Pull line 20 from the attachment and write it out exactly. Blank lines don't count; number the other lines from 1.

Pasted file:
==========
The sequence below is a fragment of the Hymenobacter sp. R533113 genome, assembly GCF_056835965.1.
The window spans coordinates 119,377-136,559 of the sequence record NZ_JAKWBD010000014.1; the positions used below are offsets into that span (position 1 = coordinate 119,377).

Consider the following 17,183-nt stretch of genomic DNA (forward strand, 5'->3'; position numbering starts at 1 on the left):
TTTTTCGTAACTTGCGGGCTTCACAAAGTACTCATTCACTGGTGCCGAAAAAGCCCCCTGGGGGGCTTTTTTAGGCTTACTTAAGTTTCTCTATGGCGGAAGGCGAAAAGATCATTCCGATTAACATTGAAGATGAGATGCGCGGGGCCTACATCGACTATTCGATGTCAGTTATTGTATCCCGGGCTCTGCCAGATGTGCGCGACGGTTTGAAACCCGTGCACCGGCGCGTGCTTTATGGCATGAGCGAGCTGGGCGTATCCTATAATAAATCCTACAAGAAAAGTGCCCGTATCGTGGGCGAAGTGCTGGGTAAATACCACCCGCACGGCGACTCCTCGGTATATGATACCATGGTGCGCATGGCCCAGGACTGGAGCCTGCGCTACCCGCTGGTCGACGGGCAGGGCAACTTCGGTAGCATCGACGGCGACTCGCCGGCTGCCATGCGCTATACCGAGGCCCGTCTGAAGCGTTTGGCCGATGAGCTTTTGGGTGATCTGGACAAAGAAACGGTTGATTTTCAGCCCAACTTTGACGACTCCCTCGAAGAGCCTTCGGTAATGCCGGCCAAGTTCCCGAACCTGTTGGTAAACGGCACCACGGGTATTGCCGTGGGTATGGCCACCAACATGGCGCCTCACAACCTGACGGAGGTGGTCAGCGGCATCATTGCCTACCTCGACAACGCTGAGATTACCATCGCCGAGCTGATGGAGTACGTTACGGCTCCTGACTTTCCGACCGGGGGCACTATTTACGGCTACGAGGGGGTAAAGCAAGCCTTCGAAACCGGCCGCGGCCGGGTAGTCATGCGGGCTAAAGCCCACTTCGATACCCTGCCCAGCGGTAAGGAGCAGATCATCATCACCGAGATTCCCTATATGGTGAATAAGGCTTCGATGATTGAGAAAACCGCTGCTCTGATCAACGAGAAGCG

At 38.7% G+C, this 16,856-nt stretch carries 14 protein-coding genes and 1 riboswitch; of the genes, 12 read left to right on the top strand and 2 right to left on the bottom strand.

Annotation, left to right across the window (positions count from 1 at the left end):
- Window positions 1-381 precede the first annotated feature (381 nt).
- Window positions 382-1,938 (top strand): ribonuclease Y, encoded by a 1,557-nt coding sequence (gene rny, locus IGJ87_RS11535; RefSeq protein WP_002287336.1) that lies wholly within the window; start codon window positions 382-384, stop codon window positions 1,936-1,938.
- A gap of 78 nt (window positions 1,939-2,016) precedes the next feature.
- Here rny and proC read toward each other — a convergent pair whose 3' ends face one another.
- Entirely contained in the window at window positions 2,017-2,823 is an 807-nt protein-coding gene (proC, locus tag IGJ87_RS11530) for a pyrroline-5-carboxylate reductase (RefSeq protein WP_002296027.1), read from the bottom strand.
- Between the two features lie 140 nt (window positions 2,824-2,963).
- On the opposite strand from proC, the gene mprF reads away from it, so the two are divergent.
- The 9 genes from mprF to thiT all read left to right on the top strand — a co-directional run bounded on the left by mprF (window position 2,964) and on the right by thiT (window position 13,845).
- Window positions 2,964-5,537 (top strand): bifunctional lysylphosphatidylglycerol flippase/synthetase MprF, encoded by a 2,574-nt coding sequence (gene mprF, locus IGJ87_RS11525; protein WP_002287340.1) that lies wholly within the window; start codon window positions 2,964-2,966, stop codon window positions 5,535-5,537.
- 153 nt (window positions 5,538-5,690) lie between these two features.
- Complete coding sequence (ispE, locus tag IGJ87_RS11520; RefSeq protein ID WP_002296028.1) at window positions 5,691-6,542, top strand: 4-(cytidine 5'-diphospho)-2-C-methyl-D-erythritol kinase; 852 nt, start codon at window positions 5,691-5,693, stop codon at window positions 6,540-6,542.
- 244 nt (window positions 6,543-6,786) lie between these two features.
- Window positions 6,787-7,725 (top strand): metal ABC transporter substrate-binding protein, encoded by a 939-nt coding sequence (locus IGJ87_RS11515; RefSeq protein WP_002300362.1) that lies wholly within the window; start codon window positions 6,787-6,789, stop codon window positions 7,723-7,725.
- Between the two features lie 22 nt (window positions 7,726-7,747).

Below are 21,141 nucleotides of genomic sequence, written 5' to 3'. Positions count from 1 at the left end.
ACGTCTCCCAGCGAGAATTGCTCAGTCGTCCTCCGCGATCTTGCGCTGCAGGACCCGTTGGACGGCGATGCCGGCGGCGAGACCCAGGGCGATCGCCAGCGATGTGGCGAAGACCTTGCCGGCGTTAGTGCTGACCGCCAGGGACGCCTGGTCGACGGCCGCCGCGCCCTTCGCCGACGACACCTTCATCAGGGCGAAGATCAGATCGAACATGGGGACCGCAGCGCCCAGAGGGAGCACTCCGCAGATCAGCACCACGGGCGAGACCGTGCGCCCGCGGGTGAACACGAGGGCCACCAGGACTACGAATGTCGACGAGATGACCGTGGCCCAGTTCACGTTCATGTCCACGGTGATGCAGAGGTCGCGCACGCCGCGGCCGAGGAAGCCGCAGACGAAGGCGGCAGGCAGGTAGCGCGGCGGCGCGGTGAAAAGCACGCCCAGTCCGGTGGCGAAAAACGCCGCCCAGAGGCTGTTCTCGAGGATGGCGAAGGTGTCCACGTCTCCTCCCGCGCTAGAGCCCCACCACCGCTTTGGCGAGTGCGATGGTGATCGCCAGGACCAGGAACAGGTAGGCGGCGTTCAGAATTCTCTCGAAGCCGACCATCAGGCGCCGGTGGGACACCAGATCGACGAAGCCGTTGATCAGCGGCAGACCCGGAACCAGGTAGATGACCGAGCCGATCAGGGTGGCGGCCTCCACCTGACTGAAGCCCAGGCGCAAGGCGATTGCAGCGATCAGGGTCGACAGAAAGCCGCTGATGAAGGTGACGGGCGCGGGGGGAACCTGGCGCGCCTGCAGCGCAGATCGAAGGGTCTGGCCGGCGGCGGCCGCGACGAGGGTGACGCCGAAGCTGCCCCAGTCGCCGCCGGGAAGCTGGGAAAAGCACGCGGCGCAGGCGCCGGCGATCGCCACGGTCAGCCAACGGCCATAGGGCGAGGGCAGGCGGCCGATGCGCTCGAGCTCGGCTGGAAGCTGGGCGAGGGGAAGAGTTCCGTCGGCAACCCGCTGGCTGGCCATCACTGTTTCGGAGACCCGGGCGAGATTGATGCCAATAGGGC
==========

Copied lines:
- Between the two features lie 22 nt (window positions 7,726-7,747).